Here are 5 times Paul Manafort's outrageous audacity and supreme arrogance were on full display
In September, President Donald Trump’s former campaign manager, Paul Manafort, joined the long list of Trump associates who’ve agreed to fully cooperate in special counsel Robert Mueller’s Russia investigation. Manafort had been convicted of eight criminal charges on August 22 (including tax fraud and bank fraud) and was facing a second trial on charges that ranged from money laundering to obstruction of justice, but he agreed to cooperate with Mueller in exchange for leniency—or so he said.
On Monday, November 26, Mueller’s office announced that the deal was off: Manafort, Mueller’s team alleged, had repeatedly lied to federal prosecutors—and they were asking he be sentenced immediately. And on November 27, yet another bombshell came when the New York Times reported that Manafort had been using his attorney, Kevin Downing, to funnel information on Mueller’s investigation to Trump’s lawyers.
Pundits are asking: why would Manafort do something that is likely to result in a lot more prison time? Is Manafort confident that Trump will give him a presidential pardon?
Whatever his motives, Manafort has shown signs of arrogance and audaciousness as it pertains to Mueller’s investigation—and his professional life as a whole. Whether he was tampering with witnesses, making deals with Russian and Ukrainian oligarchs or committing blatant tax fraud, everything about Manafort is brazen, over-the-top and outrageous.
Here are five examples of how audacious and supremely arrogant Paul Manafort can be.
1. Manafort Spent $1.3 Million on Clothing Over the Course of Several Years
One of the witnesses at Manafort’s trial in August was a man named Maximilian Katzman, whose father operated a luxury menswear boutique in New York City. Katzman’s testimony made it clear that Manafort had incredibly expensive tastes: the veteran political operative once spent $102,000 at the boutique in a single day, and one of the items purchased was an ostrich jacket that retailed for $15,000. Over the course of several years, Manafort spent roughly $1.3 million on clothing (including $7500 for a silk suit). He also spent $21,000 for a watch and millions of dollars on his various homes. And while being a big spender isn’t illegal, Manafort committed major crimes to feed his expensive tastes—including tax fraud and bank fraud.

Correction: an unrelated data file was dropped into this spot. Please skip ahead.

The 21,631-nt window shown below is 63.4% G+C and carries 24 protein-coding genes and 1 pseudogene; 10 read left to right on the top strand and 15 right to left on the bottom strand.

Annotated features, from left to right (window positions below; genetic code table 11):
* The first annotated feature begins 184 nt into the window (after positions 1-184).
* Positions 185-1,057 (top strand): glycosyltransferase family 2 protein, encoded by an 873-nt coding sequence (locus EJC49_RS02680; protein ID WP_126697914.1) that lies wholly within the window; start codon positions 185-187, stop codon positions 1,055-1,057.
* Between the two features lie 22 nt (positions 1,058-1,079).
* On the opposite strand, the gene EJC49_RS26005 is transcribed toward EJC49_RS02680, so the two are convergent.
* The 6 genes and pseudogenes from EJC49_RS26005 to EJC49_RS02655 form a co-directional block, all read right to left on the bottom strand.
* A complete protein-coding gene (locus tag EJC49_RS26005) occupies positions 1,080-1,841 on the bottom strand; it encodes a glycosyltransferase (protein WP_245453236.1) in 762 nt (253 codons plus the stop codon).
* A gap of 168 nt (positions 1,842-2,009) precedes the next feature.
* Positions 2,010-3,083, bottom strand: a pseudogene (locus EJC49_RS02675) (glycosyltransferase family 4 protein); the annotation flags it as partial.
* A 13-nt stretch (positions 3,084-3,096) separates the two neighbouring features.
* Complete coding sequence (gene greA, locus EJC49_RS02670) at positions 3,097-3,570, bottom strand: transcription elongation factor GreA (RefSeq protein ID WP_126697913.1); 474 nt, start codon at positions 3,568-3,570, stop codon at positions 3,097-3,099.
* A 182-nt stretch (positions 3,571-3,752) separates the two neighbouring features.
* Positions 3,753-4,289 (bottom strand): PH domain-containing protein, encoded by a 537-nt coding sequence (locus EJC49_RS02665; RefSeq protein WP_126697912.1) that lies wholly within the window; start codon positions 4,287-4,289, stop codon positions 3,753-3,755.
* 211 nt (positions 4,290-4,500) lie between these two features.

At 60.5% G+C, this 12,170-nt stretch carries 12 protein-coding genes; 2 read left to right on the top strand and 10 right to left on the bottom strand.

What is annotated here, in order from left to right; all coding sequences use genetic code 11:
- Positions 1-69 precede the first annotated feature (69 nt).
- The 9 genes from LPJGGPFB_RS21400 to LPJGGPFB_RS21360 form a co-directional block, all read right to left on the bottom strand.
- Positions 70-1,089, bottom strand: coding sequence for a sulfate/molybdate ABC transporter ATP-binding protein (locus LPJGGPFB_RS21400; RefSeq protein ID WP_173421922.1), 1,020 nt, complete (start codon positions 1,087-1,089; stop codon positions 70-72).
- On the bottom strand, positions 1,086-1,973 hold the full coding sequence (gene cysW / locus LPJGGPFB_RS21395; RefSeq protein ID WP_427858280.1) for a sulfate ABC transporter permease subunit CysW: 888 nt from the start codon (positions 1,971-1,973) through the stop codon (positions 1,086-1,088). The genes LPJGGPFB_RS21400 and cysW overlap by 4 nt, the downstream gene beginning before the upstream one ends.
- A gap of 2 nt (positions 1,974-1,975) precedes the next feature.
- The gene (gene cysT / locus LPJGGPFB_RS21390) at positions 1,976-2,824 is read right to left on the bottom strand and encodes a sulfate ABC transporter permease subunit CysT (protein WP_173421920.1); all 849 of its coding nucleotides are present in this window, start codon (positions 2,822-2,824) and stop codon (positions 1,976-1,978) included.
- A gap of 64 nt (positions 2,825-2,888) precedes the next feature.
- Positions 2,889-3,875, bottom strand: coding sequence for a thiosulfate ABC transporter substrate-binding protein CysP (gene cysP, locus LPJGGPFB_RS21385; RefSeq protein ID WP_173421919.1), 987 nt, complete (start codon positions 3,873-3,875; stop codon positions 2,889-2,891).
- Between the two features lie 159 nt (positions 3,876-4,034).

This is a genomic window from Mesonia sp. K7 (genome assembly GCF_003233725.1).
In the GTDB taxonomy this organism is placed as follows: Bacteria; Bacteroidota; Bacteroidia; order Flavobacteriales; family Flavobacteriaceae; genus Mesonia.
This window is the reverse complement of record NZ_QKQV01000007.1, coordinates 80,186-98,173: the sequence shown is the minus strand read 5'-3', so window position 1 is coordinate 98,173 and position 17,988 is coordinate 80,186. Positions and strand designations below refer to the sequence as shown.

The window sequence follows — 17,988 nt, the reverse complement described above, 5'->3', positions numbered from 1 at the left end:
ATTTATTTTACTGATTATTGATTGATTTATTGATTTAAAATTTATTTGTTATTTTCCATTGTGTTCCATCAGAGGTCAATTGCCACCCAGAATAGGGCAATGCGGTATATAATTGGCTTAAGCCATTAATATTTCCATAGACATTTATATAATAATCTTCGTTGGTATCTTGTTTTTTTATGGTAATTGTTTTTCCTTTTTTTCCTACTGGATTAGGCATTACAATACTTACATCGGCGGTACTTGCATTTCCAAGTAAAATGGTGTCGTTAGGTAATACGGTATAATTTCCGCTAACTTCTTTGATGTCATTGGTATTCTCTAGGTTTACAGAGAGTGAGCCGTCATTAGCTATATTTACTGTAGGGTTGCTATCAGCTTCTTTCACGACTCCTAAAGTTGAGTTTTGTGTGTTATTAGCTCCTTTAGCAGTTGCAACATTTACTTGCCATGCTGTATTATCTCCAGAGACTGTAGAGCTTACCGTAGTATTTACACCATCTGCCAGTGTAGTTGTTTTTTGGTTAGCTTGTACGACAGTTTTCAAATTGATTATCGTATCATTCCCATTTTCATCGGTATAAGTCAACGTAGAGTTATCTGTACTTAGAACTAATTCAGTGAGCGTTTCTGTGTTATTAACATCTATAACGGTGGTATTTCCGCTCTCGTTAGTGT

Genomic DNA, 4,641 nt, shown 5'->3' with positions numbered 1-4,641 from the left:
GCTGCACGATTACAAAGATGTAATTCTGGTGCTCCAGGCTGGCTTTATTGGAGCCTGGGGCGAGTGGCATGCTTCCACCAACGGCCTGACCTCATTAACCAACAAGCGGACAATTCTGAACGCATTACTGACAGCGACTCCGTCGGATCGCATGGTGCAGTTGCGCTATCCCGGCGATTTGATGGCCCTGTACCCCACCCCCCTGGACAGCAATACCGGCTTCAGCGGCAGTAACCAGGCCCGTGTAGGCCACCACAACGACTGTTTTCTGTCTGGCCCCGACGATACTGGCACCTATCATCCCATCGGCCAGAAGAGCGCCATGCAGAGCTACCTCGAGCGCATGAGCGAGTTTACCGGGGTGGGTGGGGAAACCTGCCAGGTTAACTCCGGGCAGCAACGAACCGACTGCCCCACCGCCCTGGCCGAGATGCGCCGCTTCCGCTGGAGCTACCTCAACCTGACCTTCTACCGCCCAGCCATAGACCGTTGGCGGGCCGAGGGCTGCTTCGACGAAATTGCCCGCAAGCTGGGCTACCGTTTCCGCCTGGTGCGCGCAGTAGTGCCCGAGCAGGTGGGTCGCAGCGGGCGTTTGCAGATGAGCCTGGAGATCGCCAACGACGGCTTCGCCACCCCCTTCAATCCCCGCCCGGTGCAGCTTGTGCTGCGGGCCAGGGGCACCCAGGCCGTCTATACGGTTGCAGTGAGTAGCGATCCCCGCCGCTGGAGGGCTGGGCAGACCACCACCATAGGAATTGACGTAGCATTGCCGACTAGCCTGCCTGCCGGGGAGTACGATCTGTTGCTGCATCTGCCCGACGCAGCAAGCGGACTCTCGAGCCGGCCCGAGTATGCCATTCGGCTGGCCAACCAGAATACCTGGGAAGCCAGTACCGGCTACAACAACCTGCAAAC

2. Manafort Evaded Taxes on $15 Million Worth of Income Earned by Promoting Ukrainian Oligarch Viktor Yanukovych
During Manafort’s trial in Alexandria, Virginia last summer, federal prosecutor Uzo Asonye asserted that the defendant paid for his expensive tastes by promoting East European oligarchs—including former Ukrainian President Viktor F. Yanukovych. Manafort earned millions of dollars working with oligarchs, but he felt he should be exempt from paying taxes. And according to prosecutors for the U.S. Justice Department, Manafort evaded taxes on $15 million worth of income he earned promoting Yanukovych.
3. Manafort Resorted to Major Bank Fraud When East European Oligarchs Quit Paying
When the East European oligarchs that Manafort worked for quit paying, he wasn’t about to decrease his spending. Instead, prosecutors asserted during his trial, he filed false documents with banks in order to maintain his cash flow. According to Asonye, Manafort was so audacious that he brought bank officials, bookkeepers and accountants into his scheme.
4. Manafort’s Bail Was Revoked for Witness Tampering and Obstruction of Justice
In countless tweets, Trump has described Mueller as a Democratic Party operative who is carrying out a “witch hunt” against Republicans. But Mueller, who served as director of the FBI from 2001-2013, is a conservative Republican who was appointed by President George W. Bush—and he has a reputation for being a very thorough and meticulous law enforcement official. So when Manafort was indicted along with former business partner Rick Gates in October 2017, it was obvious that Mueller’s team had amassed a mountain of evidence.
Manafort was placed under house arrest, with bail set at $10 million and his passports confiscated—and in light of his predicament, he should have been careful to avoid any type of witness tampering. But when Mueller’s team found evidence that Manafort had been trying to coach potential witnesses, U.S. District Judge Amy Berman Jackson revoked his bail in June and ordered him to be jailed immediately. Manafort, who was two months away from his trial at that point, was already facing tax evasion and bank fraud charges—and according to Mueller’s team, he added obstruction of justice to the list of charges when he was out on bail.
5. Manafort Used Shell Companies in Cyprus to Pay Huge Bills
Cyprus is a Mediterranean island where Russian oligarchs have been known to stash considerable amounts of money, and it’s also a place where Manafort did a lot of business. During his trial, prosecutors asserted that Manafort had a habit of paying his gigantic bills through shell companies and banks in Cyprus. Maximilian Katzman testified that Manafort was the only one of his regular customers (which totaled 40) who paid through international wire transfer.